One of the big new features of the upcoming 4.0 release will be the scene inspector (also known as the debug layer).

The overall goal of the scene inspector is to help developers and artists set up or debug a scene. They can, for instance, drag and drop a glTF file onto the sandbox and then open the scene inspector by clicking on the edit button in the footer bar to get a sense of how the scene is built.

We plan to add as many tools as we can to the scene inspector so users will find all the weapons they need to kill a bug in their scene.

We also plan for the scene inspector to help artists set up their scene to be able to test textures, materials, lighting, environments, and post process effects. This should help them determine the final look of their scene and give them a quick and easy tool to test and validate their assets.

For example, here is the PBR property panel used to configure all aspects of our powerful physically-based material:

You can try this PBR materials scene to get a sense of how much control the scene inspector gives you to quickly try out material variations.

Regarding the features we want to add to help artists, we recently faced an interesting dilemma: Do we want to let artists add new elements to the scene instead of just configuring the ones that already present? That lead us to reformulating that question to: Where is the line between an editor and an inspector?

That question is important because designing an editor is a completely different task than creating a debugging tool. For an editor, you have to provide a creation user interface for nearly every single feature of the engine (and believe us, we have a lot of them!). So it is important to draw a clear line and set expectations so that users will not be disappointed.

In my mind that line between these extremes was that an inspector allows you view and tweak the parameters of elements that already exists in a scene, where an editor (like the great Babylon.js editor which is a community driven editor for Babylon.js) allows you to add new elements to your scene.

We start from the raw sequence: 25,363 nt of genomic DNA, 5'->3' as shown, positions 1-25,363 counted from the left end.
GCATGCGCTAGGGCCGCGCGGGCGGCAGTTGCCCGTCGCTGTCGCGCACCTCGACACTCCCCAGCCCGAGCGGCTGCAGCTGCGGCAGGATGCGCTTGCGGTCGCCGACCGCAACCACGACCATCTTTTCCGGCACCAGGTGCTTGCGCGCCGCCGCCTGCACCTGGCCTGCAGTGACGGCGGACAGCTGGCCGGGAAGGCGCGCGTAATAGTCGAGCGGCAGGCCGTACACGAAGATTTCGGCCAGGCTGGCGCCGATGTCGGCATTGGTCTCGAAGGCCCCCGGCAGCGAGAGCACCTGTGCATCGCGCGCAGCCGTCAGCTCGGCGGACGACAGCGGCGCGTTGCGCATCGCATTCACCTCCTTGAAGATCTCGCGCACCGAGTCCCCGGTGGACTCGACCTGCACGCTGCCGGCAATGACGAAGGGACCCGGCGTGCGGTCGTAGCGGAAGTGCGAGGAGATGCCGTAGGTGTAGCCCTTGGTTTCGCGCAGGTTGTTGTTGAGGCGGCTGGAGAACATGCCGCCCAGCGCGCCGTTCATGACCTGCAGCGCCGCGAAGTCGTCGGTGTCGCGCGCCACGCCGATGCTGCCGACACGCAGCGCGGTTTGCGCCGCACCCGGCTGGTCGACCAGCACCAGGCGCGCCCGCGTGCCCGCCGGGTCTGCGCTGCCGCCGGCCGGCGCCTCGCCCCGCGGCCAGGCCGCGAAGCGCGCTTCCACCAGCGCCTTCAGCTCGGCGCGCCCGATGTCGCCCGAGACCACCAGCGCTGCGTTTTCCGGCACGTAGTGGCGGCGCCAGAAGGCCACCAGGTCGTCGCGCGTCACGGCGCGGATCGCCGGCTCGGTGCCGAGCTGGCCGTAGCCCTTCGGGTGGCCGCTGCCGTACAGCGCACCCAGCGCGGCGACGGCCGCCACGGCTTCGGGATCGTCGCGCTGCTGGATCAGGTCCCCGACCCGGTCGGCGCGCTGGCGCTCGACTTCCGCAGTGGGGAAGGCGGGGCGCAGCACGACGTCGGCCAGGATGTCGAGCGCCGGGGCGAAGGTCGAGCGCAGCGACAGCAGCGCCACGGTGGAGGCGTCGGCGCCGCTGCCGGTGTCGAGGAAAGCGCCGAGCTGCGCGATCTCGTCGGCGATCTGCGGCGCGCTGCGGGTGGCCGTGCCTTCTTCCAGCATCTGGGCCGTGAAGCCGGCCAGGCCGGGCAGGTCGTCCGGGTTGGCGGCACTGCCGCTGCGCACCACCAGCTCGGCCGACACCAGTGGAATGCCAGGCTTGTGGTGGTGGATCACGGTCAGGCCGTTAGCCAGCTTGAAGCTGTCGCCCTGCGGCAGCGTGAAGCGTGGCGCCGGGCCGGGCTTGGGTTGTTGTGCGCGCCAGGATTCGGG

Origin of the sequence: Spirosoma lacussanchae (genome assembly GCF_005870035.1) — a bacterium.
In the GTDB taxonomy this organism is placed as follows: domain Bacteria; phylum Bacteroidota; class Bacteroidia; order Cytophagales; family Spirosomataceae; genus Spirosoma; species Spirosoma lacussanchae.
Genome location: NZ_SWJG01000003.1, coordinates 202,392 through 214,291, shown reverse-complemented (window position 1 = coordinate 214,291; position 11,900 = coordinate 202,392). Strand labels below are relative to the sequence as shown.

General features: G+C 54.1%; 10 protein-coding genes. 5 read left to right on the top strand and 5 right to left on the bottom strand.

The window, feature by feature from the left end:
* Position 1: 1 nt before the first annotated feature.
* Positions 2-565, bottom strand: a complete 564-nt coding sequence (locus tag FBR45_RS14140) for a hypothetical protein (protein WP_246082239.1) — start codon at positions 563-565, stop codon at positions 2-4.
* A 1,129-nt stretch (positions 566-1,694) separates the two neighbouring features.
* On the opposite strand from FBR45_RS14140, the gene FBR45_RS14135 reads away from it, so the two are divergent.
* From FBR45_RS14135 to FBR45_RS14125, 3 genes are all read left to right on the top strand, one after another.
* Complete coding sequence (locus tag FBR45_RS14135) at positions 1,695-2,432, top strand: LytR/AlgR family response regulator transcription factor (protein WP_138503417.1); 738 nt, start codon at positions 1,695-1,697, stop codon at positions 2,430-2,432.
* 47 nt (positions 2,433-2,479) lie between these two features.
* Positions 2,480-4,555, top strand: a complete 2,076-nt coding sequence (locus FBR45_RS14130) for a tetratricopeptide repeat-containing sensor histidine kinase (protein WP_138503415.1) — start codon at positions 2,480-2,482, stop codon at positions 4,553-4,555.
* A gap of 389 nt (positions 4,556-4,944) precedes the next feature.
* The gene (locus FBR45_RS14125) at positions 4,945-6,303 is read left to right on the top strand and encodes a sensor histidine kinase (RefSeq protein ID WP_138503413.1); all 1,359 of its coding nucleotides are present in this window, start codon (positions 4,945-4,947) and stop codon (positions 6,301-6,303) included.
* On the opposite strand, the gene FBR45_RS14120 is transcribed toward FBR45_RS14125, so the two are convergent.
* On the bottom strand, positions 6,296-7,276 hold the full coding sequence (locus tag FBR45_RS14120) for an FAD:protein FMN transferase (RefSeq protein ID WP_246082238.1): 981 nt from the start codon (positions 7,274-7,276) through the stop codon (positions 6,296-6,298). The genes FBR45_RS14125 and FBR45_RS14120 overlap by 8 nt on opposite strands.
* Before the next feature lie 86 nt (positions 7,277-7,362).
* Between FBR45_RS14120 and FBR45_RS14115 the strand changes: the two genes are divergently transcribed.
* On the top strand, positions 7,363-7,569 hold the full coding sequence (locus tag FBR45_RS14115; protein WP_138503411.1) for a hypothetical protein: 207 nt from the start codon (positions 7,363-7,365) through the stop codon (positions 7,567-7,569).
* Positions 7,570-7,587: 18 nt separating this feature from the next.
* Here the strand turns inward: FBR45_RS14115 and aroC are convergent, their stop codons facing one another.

But, as always, it is not that simple. After discussing this at length with the team, and mainly with Patrick (our creative director), I ended up changing my mind for some specific features that could help an artist test their assets.

This is why the inspector will soon be shipped with support for adding a default rendering pipeline to a scene that did not have one initially included. You add one by right-clicking on the rendering pipelines node on the Scene Explorer and choosing Add new DefaultRenderingPipeline:

Then by using the property panel, you can control all available features of the rendering pipeline and set up your scene accordingly:

Feel free to try that demo here.

The inspector is a living entity that will keep evolving with Babylon.js. For instance we recently added support for highlighting elements of the user interface in order to draw attention to new features. Go ahead, try out our new clear coat system. But I know that we will always have to carefully balance between creating a scene completely from scratch and tweaking the parameters of an existing scene with this tool. We want to give our users enough functionality to unblock them for debugging and validating, but going too far will result in the tool having to withstand comparison with fully-featured editors which was not the purpose of the scene inspector.

This is also a place where our community can definitely help by providing feedback on what they want for the scene inspector and what would be too much.

Babylon.js: Powerful, Beautiful, Simple, Open — Web-Based 3D At Its Best. https://www.babylonjs.com/

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